I have the rare opportunity to shed some light on a recent U.S. Supreme Court decision, Rowe v. New Hampshire Motor Transport Ass'n. A similar but fictional case was the subject of my portion of our team's National Moot Court brief. (You may remember me complaining about how the organizers of that contest gave us the Golden Screw.)
Picture it: the Midwest, 1885 (as Sofia Petrillo would say). Railroads are king, and farmers are serfs. The railroads can set prices wherever they want because there's no SEC yet, and in many cases, only one railroad enters a given community. Farmers are hopping mad. (As they always are, because farming depends heavily on the weather and the actions of speculators - two elements nobody can control. But that's neither here nor there.) After the Populists make some headway in elections, Congress sets up the Interstate Commerce Commission. The ICC gets the power to approve or veto rates and routes of railroads. The railroads grumble, but the ICC stays.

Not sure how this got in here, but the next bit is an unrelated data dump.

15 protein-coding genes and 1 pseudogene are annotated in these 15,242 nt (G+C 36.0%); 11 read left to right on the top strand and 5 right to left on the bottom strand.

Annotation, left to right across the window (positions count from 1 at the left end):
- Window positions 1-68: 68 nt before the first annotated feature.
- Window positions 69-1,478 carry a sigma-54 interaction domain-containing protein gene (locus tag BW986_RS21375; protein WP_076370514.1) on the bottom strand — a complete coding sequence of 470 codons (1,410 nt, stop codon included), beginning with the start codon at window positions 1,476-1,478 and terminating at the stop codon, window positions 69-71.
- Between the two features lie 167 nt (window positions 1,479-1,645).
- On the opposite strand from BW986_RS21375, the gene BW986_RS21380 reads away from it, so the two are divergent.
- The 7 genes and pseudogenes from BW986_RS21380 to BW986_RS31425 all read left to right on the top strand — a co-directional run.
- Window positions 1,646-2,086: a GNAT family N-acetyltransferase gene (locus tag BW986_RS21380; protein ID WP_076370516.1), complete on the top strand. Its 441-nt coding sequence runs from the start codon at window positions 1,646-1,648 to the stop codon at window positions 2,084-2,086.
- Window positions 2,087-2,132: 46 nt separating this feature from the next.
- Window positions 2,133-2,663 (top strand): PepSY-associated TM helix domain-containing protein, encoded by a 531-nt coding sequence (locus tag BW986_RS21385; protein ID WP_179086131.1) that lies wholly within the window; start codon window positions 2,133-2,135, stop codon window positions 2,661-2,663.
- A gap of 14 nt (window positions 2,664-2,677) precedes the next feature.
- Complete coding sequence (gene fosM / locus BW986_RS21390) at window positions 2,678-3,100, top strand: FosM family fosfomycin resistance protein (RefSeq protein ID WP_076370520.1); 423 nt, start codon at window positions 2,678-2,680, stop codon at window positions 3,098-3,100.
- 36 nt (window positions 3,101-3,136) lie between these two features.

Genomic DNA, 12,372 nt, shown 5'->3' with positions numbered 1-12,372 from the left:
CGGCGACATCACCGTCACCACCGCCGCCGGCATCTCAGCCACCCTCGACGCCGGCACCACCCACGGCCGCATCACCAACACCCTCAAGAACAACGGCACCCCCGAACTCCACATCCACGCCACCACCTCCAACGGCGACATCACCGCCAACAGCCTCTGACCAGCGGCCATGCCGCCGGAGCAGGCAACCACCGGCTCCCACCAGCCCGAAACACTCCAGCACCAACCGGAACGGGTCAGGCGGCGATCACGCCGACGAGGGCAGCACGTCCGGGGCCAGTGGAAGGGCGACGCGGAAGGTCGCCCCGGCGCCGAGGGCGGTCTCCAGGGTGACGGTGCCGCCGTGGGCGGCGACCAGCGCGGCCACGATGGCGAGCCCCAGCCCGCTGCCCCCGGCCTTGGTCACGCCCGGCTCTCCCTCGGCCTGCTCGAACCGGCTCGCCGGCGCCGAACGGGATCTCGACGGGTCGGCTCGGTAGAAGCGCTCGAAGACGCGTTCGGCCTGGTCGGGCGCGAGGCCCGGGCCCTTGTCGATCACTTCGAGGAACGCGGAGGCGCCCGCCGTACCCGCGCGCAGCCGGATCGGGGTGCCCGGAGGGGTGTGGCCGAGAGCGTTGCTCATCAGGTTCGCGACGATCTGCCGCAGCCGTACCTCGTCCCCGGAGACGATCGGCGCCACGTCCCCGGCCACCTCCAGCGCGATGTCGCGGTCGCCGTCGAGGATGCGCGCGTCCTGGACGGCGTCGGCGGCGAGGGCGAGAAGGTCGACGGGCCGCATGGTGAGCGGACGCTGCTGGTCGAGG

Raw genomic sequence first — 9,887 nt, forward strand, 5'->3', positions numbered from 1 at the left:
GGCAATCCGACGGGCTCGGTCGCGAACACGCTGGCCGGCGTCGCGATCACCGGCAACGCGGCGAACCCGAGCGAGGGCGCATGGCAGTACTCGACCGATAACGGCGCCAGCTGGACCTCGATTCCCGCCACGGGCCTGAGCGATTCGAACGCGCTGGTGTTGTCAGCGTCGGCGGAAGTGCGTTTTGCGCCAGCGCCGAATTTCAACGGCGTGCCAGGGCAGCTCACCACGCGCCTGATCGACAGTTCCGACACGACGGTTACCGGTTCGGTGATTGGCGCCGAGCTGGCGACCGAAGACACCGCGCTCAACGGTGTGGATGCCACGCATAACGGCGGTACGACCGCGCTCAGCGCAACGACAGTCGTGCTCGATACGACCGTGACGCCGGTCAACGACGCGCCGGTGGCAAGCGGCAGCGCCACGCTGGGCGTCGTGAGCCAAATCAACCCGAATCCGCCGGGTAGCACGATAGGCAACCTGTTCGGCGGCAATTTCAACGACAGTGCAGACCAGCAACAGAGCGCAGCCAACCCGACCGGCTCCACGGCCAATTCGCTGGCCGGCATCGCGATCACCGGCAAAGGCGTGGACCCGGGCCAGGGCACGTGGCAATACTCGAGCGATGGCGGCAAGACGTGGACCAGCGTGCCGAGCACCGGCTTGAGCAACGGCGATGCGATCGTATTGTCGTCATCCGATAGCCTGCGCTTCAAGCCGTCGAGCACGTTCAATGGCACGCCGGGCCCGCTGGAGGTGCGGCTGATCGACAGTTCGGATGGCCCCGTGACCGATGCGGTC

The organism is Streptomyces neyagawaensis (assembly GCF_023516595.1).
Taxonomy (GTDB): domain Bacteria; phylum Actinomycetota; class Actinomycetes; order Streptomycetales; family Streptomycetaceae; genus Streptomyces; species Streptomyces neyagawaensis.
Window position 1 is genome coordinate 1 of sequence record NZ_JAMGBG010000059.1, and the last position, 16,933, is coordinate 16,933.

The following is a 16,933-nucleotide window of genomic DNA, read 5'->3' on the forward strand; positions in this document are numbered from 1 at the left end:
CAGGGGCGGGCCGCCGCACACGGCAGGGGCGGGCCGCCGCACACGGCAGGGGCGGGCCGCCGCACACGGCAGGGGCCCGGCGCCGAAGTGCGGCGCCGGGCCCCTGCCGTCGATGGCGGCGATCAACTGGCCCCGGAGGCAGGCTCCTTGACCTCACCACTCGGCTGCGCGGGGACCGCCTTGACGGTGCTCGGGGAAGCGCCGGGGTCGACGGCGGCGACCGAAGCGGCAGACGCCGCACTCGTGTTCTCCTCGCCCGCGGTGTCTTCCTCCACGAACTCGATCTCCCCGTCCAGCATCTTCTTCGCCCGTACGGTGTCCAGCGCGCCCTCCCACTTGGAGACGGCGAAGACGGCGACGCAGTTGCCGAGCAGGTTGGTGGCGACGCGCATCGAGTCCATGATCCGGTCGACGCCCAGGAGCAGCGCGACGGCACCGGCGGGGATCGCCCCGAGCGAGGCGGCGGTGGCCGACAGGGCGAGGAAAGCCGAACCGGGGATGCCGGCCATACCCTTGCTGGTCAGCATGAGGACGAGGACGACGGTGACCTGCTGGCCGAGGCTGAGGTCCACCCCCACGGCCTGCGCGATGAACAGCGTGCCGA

Fast-forward to the 1930s. Two new forms of interstate commerce are in their infancy: the trucking business and the air cargo business. Now, these are the days of the New Deal, when you couldn't so much as mow your lawn without Harold Ickes and Harry Hopkins establishing the National Lawn Project and hiring fifty men to do it for you, plus another five to draw up stylish NLP recruiting posters. Congress decides that airlines and truckers should be subject to the same rules as the railroads, and establishes bureaucracies to that end. (Never mind that the latter travel on tracks that are built and owned by the railroads themselves - and can thus box out competition - whereas the former travel through roads and the air, government property that any carrier can use.)
Zoom ahead again to the early 70s, and America's railroads are nearly all bankrupt. Economists point to the ICC, which responds to inquiries on rate and route changes with all the speed of a three-legged cow that's up to its knees in tar. Congress decides it's too late to save the railroads, but maybe the air transit system can be fixed. And so, after about six years of hearings, Congress enacts the Airline Deregulation Act of 1978, letting the airlines set their own damn prices and routes. (Its major backer was Ted Kennedy; its major opponents, Barry Goldwater and George McGovern. Go figure*.)
But what about the states, you say? Can't they just swoop in and set up their own airline regulations to make sure the governor's home town gets three flights a day? Congress is (for once) a step ahead of you. They flex their dormant commerce clause** muscles and expressly forbid the states from making regulations that are "related to the price, route, or services" of airlines. So much for that.